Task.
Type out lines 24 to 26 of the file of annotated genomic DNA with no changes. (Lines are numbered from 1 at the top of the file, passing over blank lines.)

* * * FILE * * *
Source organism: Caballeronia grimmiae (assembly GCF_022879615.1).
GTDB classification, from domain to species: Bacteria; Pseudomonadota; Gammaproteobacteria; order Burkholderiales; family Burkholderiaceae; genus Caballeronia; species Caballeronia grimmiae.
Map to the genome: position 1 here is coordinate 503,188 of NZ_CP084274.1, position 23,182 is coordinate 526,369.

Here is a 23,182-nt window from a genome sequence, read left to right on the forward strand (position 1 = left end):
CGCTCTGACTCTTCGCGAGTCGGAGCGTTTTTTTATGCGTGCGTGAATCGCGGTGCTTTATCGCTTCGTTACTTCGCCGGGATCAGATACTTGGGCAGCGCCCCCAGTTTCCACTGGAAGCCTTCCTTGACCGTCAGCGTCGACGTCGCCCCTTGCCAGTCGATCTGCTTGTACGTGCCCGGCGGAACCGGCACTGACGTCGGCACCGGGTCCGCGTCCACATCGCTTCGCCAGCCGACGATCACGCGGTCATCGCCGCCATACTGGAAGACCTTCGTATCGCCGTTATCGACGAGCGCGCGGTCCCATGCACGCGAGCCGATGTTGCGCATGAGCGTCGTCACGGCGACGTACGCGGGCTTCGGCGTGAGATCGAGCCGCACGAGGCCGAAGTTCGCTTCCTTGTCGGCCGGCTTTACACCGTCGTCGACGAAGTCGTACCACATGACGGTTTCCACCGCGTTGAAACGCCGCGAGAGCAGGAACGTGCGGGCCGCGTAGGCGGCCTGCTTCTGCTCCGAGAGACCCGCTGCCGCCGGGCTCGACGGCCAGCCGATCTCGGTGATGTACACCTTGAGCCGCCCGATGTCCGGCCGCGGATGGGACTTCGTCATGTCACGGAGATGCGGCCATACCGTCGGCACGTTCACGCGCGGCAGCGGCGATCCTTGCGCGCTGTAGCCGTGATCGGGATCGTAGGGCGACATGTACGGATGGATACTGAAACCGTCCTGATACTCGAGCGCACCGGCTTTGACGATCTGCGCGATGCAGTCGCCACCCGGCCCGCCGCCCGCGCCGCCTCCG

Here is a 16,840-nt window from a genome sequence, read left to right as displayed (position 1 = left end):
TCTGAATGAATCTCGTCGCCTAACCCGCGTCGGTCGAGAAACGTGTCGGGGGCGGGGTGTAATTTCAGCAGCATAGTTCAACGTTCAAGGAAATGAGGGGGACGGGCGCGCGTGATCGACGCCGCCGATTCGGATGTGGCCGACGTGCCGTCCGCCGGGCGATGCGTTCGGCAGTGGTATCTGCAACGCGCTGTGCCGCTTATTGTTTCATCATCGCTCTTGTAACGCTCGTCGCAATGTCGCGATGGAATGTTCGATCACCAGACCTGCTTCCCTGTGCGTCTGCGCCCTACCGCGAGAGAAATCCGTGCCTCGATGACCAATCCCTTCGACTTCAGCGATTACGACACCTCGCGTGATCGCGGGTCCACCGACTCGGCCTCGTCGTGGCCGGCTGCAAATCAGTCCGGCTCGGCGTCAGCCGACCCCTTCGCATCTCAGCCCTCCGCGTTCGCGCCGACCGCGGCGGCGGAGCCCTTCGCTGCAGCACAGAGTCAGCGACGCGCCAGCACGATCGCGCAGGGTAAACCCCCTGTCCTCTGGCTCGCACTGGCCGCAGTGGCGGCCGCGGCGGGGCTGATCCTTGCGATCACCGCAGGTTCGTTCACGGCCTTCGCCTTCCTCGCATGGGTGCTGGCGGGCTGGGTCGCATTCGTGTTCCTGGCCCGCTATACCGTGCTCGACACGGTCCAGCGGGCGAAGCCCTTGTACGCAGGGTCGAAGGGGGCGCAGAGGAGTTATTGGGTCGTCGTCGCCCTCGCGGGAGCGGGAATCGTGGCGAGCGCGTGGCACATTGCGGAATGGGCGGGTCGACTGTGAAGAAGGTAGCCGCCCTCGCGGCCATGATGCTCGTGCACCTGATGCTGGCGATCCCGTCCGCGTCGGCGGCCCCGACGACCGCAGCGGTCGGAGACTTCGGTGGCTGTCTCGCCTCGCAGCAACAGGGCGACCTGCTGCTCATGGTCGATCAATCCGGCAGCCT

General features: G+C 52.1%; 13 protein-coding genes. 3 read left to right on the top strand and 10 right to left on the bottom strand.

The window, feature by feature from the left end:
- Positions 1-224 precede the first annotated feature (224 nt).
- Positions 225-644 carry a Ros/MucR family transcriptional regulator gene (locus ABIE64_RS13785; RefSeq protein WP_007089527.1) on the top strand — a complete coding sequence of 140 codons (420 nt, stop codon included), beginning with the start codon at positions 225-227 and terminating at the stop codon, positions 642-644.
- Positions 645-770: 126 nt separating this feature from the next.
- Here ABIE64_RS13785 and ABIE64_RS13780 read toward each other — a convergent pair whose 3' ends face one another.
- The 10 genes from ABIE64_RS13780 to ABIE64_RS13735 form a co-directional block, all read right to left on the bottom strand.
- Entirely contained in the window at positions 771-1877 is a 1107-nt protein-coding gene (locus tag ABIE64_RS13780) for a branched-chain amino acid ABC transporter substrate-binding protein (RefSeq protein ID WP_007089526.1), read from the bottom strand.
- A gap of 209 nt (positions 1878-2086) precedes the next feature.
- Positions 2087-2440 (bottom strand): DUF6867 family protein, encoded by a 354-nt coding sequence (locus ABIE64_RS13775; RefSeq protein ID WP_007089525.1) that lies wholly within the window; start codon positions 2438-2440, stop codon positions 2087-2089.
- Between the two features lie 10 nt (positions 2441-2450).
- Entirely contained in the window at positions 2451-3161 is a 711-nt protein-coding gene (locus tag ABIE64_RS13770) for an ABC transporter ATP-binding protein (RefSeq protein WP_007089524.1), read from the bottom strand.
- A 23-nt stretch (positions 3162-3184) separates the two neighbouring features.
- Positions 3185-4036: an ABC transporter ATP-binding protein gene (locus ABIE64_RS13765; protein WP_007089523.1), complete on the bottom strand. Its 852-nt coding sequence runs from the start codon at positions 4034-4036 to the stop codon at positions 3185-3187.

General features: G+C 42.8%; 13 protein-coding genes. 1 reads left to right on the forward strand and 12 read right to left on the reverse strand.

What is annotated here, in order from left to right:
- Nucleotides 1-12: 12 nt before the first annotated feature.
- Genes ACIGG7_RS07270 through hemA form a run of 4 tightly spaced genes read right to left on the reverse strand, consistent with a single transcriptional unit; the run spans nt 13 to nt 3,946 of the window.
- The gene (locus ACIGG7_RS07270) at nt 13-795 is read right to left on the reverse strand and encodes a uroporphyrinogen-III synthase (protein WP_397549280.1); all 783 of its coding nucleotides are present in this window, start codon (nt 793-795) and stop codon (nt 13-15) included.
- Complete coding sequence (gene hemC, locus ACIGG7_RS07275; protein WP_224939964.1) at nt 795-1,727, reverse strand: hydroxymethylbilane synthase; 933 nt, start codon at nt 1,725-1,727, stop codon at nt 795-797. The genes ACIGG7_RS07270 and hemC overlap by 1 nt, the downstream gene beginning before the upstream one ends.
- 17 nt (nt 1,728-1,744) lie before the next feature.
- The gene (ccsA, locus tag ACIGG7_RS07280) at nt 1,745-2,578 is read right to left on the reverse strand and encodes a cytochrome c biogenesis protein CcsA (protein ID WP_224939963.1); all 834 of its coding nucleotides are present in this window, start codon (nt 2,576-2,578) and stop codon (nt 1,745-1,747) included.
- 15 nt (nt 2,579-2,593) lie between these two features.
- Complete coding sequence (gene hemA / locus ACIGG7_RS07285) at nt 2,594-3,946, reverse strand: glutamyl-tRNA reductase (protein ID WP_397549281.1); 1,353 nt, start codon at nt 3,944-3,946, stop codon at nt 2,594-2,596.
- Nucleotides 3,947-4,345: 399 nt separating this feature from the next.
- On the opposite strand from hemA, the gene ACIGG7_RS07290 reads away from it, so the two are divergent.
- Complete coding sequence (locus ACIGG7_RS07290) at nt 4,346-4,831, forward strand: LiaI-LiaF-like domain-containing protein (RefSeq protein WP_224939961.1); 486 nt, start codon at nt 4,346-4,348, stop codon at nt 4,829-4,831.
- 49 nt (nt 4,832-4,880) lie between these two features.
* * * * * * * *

- Nucleotides 1-12: 12 nt before the first annotated feature.
- Genes ACIGG7_RS07270 through hemA form a run of 4 tightly spaced genes read right to left on the reverse strand, consistent with a single transcriptional unit; the run spans nt 13 to nt 3,946 of the window.
- The gene (locus ACIGG7_RS07270) at nt 13-795 is read right to left on the reverse strand and encodes a uroporphyrinogen-III synthase (protein WP_397549280.1); all 783 of its coding nucleotides are present in this window, start codon (nt 793-795) and stop codon (nt 13-15) included.